Dividend delight for Europe, but political risk remains

January 24, 2017

UK equity income funds have been deservedly popular domestically for decades, and with interest rates on deposits now firmly negative in real terms, such funds remain a useful source of income that is increasingly difficult to obtain from elsewhere.

They remain, in our opinion, an indispensable tool in the armoury of any long-term investor.

However, there is no reason why the positive characteristics of such funds cannot equally well be applied in continental Europe - and there are one or two ways in which this might be easier in Europe than the UK right now.

If we have learned anything over the past few years of crisis, it is that there is no such thing as a blue chip. Once seemingly invincible stalwarts of UK income such as RBS, Tesco and BP have all, for various reasons, seen falls of 50 per cent or more in the last few years.


Bearing that in mind, the more diversification we can build into portfolios without giving up income or return, the better. This is where European dividend income can fit into a diversified portfolio.

Investors often tend to think of Europe as a low-yield market, when in fact it is broadly the same as the UK, and very competitive on an international basis, especially when compared to the derisory yields available from say Japan or the US.


It is also necessary at the outset to distinguish the politics of Europe from the companies which operate there - although on the political front Europe faces a number of challenges in 2017, including elections in France and Germany, which could leave the political leadership of the EU looking very different from its current constitution.

The expected replacement of the socialist president François Hollande of France with a centre-right candidate will be viewed as a market positive, and is probably a key reason why the UK is keen to delay Brexit negotiations, awaiting a more receptive audience.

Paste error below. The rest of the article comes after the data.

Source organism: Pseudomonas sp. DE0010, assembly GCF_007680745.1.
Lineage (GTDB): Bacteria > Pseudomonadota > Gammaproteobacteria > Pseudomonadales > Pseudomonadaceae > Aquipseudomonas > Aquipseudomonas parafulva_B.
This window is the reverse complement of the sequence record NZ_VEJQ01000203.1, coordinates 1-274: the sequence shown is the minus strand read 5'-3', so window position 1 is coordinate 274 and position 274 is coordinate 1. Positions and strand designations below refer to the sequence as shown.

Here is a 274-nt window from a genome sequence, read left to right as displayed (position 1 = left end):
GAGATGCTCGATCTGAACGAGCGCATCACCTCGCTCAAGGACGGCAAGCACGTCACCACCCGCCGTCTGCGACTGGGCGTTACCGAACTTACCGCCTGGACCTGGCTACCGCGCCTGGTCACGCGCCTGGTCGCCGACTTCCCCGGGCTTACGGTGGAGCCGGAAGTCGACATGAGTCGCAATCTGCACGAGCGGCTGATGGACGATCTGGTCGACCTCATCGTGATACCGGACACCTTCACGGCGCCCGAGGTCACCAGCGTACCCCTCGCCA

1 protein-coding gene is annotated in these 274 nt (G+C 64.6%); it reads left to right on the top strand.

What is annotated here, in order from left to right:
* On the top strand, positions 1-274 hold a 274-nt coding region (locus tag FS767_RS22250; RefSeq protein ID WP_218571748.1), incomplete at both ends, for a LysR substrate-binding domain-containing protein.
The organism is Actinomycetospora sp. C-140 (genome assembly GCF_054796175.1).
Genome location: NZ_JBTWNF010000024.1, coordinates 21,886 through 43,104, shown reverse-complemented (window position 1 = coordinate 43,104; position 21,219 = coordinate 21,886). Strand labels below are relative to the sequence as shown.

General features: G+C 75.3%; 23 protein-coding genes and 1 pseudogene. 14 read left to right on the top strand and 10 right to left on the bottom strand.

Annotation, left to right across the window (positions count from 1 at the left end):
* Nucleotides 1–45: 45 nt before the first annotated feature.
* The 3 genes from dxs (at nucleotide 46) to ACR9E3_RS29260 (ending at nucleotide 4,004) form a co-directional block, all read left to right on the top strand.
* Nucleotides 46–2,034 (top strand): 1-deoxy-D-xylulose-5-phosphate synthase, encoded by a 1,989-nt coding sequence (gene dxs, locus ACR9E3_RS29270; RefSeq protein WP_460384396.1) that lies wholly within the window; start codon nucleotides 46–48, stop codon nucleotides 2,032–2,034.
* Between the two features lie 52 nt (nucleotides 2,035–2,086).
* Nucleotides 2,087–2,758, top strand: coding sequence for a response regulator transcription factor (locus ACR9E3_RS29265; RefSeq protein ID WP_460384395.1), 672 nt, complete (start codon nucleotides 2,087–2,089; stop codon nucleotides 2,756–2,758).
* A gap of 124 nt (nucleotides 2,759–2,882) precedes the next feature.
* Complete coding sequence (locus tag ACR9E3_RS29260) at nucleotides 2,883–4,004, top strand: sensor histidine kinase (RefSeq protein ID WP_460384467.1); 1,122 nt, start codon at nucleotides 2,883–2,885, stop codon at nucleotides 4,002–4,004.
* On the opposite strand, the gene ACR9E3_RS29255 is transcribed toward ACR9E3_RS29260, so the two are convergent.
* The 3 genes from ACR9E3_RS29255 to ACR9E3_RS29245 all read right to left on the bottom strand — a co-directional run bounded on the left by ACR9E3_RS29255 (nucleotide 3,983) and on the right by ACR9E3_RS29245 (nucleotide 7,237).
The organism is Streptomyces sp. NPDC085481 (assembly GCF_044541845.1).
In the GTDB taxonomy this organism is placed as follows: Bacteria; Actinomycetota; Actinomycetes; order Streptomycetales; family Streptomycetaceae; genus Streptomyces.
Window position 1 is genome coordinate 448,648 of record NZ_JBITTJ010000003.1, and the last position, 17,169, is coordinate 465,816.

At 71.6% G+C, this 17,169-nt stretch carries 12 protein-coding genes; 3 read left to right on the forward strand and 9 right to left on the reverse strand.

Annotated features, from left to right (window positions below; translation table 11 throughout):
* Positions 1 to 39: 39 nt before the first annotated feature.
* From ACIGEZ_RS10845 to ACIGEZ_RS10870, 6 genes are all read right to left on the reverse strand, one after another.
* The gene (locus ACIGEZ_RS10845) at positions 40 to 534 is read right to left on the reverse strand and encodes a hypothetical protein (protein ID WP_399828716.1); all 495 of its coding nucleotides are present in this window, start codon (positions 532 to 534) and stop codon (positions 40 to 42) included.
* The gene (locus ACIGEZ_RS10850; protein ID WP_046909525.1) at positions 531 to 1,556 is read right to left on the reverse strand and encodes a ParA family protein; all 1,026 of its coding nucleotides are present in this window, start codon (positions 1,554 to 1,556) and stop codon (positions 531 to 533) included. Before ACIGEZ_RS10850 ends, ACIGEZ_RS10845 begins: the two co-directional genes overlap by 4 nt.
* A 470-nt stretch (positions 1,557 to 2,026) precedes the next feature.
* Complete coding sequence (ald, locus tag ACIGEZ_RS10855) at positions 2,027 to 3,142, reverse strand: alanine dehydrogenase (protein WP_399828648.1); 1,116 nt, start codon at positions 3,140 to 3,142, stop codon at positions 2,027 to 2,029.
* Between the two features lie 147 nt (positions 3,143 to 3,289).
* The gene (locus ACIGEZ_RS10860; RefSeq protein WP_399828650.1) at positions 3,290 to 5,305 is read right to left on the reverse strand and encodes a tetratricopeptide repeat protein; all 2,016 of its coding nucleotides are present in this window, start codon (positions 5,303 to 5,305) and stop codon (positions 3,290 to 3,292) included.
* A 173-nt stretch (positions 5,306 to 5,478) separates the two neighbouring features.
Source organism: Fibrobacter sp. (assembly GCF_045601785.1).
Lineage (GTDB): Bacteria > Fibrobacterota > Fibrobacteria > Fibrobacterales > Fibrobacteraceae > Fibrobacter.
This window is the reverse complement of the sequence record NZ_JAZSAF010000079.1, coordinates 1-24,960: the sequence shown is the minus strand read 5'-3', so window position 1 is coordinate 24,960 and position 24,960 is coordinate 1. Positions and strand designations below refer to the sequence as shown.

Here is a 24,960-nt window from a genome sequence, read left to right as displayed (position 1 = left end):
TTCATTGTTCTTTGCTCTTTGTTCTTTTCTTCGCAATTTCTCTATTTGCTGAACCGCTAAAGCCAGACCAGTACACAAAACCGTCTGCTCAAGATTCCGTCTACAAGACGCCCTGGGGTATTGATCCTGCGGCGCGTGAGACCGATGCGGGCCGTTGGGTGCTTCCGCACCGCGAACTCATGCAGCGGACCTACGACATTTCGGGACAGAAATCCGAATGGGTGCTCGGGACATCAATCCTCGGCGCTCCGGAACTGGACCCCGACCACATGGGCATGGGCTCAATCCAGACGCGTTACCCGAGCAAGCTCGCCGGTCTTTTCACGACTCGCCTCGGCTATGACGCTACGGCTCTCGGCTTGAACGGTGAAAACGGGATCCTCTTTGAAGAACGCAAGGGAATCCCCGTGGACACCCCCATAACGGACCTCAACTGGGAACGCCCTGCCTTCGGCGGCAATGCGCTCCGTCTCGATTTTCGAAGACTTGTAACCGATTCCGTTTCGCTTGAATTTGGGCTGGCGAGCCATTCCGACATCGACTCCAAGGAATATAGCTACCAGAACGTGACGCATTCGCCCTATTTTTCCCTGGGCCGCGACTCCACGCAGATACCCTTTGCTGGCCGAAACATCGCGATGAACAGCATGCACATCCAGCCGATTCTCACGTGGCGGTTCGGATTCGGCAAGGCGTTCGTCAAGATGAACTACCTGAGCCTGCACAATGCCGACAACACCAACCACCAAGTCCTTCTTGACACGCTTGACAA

In Germany, Angela Merkel is likely to be returned as chancellor with a weakened power base.

The only result markets are likely to fear overmuch is a Marine Le Pen victory in France. The polls say this is highly unlikely, but the polling industry's reputation for accuracy is currently somewhere between that of astrologists and economists.


The political situation of Europe rarely looks appetising - but as government-less Spain showed this year, it doesn't generally matter that much.

Investors should focus instead on the ongoing (albeit tepid) recovery underway in most of Europe, and remember that large European markets such as Norway, Sweden and Switzerland sit outside the EU and/or eurozone entirely.

Sweden, for example, is like Spain growing at a rate of 3.4 per cent, amongst the fastest globally. With such a range of opportunity, there should always be some companies worth investing in.

Income seekers will be drawn to Europe's range of quality financials. There are first-rate insurers such as Norwegian Gjensidige, which returned 8.8 per cent in dividends in 2015.

In Finland there's the excellently run Sampo, while Zurich Insurance is yielding 6.4 per cent in Swiss francs. In banks, Swedbank offers around 5 per cent. Europe also offers world-class pharmaceuticals, including Roche, Novartis and Sanofi. In autos, Daimler pays a 5 per cent yield.

Holders of overseas funds must of course also bear in mind the currency risk dimension, which post Brexit vote has acted as a handy diversifier. However, sterling could strengthen, so if you want to eliminate these risks, there are currency-hedged versions of European funds available.

No doubt 'unknown unknowns' will surprise us in 2017, but as ever, a long-term approach to investing in quality cash-paying companies should hopefully see investors through.

Olly Russ is head of European income at Liontrust Asset Management.

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